Colloquia and PhD Talks Schedule Summer 2014

 

May 12
3 PM

Qualifying Exam/2nd Year Defense

"Outflows and Chemical Enrichment from Clustered Supernovae in the First Galaxies"

abstract

Jeremy Ritter

University of Texas at Austin

Qualifying Exam Committee Meeting follows at 4 PM in RLM 15.216A

May 13
2 PM

Qualifying Exam/2nd Year Defense

"The Lyman-alpha Signature of the First Galaxies"

abstract

Aaron Smith

University of Texas at Austin

Qualifying Exam Committee Meeting follows at 3 PM in RLM 15.216A

May 14
2 PM

Qualifying Exam/2nd Year Defense

"Formation of Massive Star Clusters - an Application of Monte Carlo Radiation Hydrodynamics"

abstract

Tsz Ho (Benny) Tsang

University of Texas at Austin

Qualifying Exam Committee Meeting follows at 3 PM in RLM 15.202A

May 22
3:30 PM

Special Seminar

"Fragmentation in Primordial Gas: Improving H2 Cooling and Self-Shielding"

abstract

Tilman Hartwig

University of Heidelberg, Germany

(host: Volker Bromm)

June 10
3 PM

Special Visiting Speaker Presentation (visiting: 7-14 June 2014)

"Pre-supernova Convection in Massive Stars"

abstract

Manos Chatzopoulos

University of Chicago

host: Crag Wheeler

July 10
11 AM

PhD Defense Presentation

"Creating and Measuring White Dwarf Photospheres in a Terrestrial Laboratory"

As the ultimate fate of nearly all stars, including our Sun, white dwarfs (WDs) hold rich and informative histories in their observable light. To determine a fundamental parameter of WDs, mass, we perform the first measurement of the average gravitational redshift of an ensemble of WDs. We find a larger mean mass than that determined from the primary and expansive technique known as the spectroscopic method. The potential inaccuracy of this method has broad astrophysical implications, including for our understanding of Type 1a supernova progenitors and for constraining the age of the Universe.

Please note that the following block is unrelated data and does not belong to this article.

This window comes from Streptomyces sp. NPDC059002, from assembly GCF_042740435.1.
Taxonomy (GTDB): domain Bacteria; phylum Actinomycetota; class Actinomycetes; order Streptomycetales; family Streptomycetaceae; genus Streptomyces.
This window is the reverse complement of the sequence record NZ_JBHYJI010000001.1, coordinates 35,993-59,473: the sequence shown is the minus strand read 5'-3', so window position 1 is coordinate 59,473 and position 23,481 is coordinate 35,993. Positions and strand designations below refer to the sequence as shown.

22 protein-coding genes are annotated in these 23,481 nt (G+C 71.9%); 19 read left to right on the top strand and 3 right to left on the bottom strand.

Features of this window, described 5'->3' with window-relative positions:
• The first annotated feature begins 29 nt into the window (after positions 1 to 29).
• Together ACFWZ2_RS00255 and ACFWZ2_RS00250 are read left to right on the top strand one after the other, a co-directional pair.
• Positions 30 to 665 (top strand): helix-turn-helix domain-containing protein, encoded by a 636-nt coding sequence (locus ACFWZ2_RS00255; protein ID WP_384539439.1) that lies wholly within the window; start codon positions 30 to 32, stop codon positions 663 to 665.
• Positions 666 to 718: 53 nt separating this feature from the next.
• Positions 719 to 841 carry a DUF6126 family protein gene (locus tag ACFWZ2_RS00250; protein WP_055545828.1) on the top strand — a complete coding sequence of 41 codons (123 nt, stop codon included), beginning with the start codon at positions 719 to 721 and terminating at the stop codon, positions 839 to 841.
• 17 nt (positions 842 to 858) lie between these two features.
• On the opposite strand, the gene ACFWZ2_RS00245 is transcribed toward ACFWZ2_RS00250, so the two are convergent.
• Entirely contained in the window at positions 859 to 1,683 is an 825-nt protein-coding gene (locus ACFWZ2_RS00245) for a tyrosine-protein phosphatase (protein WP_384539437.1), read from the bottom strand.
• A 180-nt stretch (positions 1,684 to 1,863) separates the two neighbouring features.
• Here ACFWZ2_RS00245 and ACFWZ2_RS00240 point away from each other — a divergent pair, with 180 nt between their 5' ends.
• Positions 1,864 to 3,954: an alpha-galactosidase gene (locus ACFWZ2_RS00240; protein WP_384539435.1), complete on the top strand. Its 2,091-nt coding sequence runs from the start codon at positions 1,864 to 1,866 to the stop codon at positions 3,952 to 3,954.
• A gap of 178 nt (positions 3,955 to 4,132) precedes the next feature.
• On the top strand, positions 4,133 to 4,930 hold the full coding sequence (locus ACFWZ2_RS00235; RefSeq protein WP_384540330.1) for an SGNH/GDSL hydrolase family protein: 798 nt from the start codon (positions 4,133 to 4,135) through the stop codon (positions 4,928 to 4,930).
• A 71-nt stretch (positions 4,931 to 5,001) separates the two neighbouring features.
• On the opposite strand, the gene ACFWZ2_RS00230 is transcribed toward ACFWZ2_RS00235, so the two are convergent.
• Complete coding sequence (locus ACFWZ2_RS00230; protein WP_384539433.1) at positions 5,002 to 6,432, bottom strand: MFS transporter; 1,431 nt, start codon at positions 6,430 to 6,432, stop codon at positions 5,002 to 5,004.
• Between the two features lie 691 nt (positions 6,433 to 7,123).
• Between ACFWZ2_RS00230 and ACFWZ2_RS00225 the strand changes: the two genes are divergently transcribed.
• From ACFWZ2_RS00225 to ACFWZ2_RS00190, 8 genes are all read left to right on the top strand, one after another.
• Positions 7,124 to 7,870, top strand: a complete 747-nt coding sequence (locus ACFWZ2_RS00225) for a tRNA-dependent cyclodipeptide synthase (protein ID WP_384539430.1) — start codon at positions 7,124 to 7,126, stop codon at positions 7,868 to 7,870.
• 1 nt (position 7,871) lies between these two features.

This motivates us to investigate the WD atmosphere models used with the spectroscopic method, particularly the input theoretical line profiles, by developing a new experimental platform to create plasmas at WD photospheric conditions (T_e~1 eV, n_e~10^17 cm^-3). Instead of observing WD spectra to infer the plasma conditions at the surface of the star, we set the conditions and measure the emergent spectra in the laboratory. X-rays from a z-pinch dynamic hohlraum generated at the Z Pulsed Power Facility at Sandia National Laboratories irradiate a gas cell to initiate formation of a large (120x20x10 mm or 24 cm^3) plasma. We observe multiple Balmer lines from our plasma in emission and in absorption simultaneously along relatively long (~120 mm) lines of sight perpendicular to the heating radiation. Using a large, radiation-driven plasma aides us to achieve homogeneity along our observed lines of sight. With time-resolved spectroscopy we measure lines at a range of electron densities that spans an order of magnitude, and we do this within one pulsed power shot experiment. Observing our plasma in absorption not only provides the signal-to-noise to measure relative line shapes, it allows us to measure relative line strengths because the lines share the same lower level population. This constrains the theoretical reduction factors used to describe ionization potential depression or the occupation probability associated with these Balmer lines. We compare our measured line shapes with the theoretical ones used in WD atmosphere models as part of the first fruits of this rich experimental platform.

close

Ross Falcon

University of Texas at Austin

PhD Committee Meeting follows at 12 Noon in RLM 15.216A

July 10
3 PM

PhD Defense Presentation

"Study of Galactic Clumps with Millimeter/Submillimeter Continuum and Molecular Emission: Early Stages of Massive Star Formation"

abstract

Manuel Merello

University of Texas at Austin

PhD Committee Meeting follows at 4 PM in RLM 15.216A

July 11
11 AM

PhD Defense Presentation

"Simulating the Formation, Properties, and Impact of Stellar Systems in the First Galaxies"

abstract

Chalence Safranek-Shrader

University of Texas at Austin

PhD Committee Meeting follows at 12 Noon in RLM 15.216A

Aug 11
11 AM

PhD Defense Presentation

"The Chemical Abundances of Stars in the Halo"

Julie Hollek

University of Texas at Austin

PhD Committee Meeting follows at 12 Noon in RLM 15.202A

Aug 14
3 PM

PhD Defense Presentation

"Title: TBA"

Chris Lindner

University of Texas at Austin

PhD Committee Meeting follows at 4 PM in RLM 15.202A

Visitors to the Department of Astronomy can find detailed information and maps on our Visiting Austin Page.

Please report omissions/corrections to: G. Orris at argus@astro.as.utexas.edu.

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